The Division Bell review by Pink Floyd

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  • Released: Mar 30, 1994
  • Sound: 8
  • Lyrics: 8
  • Overall Impression: 8
  • Reviewer's score: 8 Superb
  • Users' score: 8.9 (61 votes)
Pink Floyd: The Division Bell

Sound — 8
After the abrupt departure of one of Floyd's most important members, Roger Waters, the band made the decision to record 2 more fantastic albums despite this occurence and it might have been the wisest decision Pink Floyd made their entire career. 1994's "The Division Bell" was one of those great albums. Riddled with the spacey quality and stoner-esque musical elements that were embroidered in previous albums such as Meddle and A Saucerful of Secrets, Floyd chose not to change their sound according to the grunge movement that was happening during this time. Most of the album was written by David Gilmour and his, then girlfriend, Polly Samson, meaning epic guitar solos, as evident in "Marooned", atomospheric keyboard arrangements such as the ones in "What Do You Want From Me" and "Cluster One", accompanied by sub-par lyrics which, in truth, were not half bad. The music no longer had the hard rock quality that The Wall and Animals had; it was basically the exact opposite to be honest, but regardless, it worked and it's one of the best Floyd albums to date. No longer was Floyd's music balanced out lyrically and musically. Each aspect of their music on "The Division Bell" carry you somewhere different and you're not really sure how to digest it.

Lyrics — 8
The lyrics, as a whole, were more average than great. Over the years the lyrics' prestige came, in part, from the lyrical mastermind that was Syd Barrett. On "The Division Bell", as stated above, Gilmour and his girlfriend wrote a vast portion instead. By doing this, the whole entire focal points of Floyd lyrics were slightly altered. In each of the 10 songs that actually contain lyrics, the specific points aren't really understood at first; again, adding to the spacey quality of the songs. However, on this album, one song that had interesting, but somewhat cocky lyrical content was "Poles Apart." I just cannot get past it. In this song, Gilmour is speaking to former bandmates Syd Barrett and Roger Waters, telling them that everything "has gone wrong wrong for them" and how "everything is in his favor." He also makes several references in this song about how everyone is "running from him." Regardless on how exactly you interpret it, Poles Apart is still an amazingly creative song and is one of my favorite ones written by David Gilmour.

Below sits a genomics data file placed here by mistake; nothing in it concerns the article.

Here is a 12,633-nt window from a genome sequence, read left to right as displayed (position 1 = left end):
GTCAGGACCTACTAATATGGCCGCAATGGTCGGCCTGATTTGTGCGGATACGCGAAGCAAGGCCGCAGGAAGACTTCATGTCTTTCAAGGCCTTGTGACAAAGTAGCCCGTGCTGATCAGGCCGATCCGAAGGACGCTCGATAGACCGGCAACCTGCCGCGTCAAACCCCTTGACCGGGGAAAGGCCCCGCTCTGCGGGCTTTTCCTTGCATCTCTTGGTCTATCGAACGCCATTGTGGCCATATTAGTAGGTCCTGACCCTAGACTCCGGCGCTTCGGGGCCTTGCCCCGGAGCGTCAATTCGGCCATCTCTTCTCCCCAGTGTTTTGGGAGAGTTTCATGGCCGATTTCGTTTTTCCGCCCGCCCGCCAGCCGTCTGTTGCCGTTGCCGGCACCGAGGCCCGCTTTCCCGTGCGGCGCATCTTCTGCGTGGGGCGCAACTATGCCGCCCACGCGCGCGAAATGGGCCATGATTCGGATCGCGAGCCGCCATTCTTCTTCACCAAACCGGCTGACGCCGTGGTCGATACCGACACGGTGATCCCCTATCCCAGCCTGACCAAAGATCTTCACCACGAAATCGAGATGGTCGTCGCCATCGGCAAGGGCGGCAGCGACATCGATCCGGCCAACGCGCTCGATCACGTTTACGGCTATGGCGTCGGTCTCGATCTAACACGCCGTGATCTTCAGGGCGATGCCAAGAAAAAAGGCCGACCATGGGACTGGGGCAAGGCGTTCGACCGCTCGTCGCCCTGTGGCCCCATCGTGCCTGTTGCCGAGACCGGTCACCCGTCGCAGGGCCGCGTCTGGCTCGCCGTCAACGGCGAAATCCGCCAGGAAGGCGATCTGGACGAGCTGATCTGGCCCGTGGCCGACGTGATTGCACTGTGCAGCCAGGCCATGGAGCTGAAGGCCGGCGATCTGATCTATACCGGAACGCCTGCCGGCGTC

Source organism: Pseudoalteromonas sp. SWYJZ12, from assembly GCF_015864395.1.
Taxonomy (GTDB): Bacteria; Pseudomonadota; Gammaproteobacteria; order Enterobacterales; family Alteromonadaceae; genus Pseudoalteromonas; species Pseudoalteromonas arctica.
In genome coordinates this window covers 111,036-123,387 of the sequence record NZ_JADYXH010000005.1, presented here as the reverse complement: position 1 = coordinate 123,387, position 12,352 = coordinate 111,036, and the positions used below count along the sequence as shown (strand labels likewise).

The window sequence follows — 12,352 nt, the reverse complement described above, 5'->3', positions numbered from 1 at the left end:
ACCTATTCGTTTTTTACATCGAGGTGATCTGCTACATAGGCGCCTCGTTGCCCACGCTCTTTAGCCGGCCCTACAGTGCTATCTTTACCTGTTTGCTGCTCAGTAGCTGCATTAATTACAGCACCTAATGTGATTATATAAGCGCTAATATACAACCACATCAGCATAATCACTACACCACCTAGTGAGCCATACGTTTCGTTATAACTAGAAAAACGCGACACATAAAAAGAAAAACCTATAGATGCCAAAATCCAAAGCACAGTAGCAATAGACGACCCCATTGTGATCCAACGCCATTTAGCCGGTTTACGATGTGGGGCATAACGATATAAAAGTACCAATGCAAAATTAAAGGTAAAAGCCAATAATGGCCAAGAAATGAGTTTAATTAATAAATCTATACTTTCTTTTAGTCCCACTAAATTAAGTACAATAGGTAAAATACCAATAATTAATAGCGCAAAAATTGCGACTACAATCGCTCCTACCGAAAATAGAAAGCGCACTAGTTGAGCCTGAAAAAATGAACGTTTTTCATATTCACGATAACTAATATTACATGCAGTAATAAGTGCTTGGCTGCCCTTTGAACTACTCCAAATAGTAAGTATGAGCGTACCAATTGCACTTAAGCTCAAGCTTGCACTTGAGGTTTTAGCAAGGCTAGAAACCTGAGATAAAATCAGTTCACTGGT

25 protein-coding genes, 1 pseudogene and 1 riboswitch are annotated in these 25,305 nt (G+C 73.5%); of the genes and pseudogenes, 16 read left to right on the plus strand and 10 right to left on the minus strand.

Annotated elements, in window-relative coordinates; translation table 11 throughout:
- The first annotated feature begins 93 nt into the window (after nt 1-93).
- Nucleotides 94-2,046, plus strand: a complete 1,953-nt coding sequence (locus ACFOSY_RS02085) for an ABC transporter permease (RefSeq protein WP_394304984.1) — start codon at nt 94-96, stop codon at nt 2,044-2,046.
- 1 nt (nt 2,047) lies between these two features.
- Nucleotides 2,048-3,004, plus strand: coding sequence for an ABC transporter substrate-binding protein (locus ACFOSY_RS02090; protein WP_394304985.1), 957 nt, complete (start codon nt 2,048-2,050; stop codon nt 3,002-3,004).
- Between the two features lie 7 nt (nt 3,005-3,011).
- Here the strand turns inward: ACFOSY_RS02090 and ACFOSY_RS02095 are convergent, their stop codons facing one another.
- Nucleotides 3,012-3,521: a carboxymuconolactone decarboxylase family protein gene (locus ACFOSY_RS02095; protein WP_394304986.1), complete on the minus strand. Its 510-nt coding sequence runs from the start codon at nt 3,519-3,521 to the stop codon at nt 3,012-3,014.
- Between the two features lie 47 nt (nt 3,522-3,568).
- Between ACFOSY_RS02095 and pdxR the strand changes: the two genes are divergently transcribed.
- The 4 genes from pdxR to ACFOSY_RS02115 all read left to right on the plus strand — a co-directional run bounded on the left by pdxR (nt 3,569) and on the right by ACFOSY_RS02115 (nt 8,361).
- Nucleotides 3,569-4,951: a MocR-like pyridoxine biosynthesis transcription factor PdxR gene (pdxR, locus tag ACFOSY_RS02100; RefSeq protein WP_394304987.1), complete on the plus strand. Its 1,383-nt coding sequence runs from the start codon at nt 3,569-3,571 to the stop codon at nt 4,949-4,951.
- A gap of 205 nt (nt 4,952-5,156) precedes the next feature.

Overall Impression — 8
This is it, folks. The last studio album from one of the greatest bands of the last century. If you don't want to listen to it because it lacks Syd and Roger, well, your loss. You're cheating yourself out of a great listening experience. Although I've mentioned several songs earlier, my absolute favorite song off of this album is "Marooned" (which eventually won a Grammy). It is just an amazing piece of music and it's slowly become one of my favorite songs of all time. This is almost a back to basics album, if you will. I love the fact that Floyd recycled the spacey elements that they encorporated in their music in the 1970s. It's really hard to hate it. However, most importantly, this album signifies that a band can succeed without its "main" members, and, by eventually breaking 3 million copies sold, I think "The Division Bell" was successful.

5 comments sorted by best / new / date

    this album is awesome probably dave's best guitar work
    i think the intro of the review sucks its too criticizing even if you wanna be fare you cant do that to your favourites
    I love this album! So clean and fresh sounding! This and A momentary lapse is a good breath of fresh air after The Wall and The final cut.
    Great album, no doubt, but i don`t think it can be compared with any of the 70`s records from Floyd. It just cant.
    Harry_66 wrote: Great album, no doubt, but i don`t think it can be compared with any of the 70`s records from Floyd. It just cant.
    obviously kus its a far different era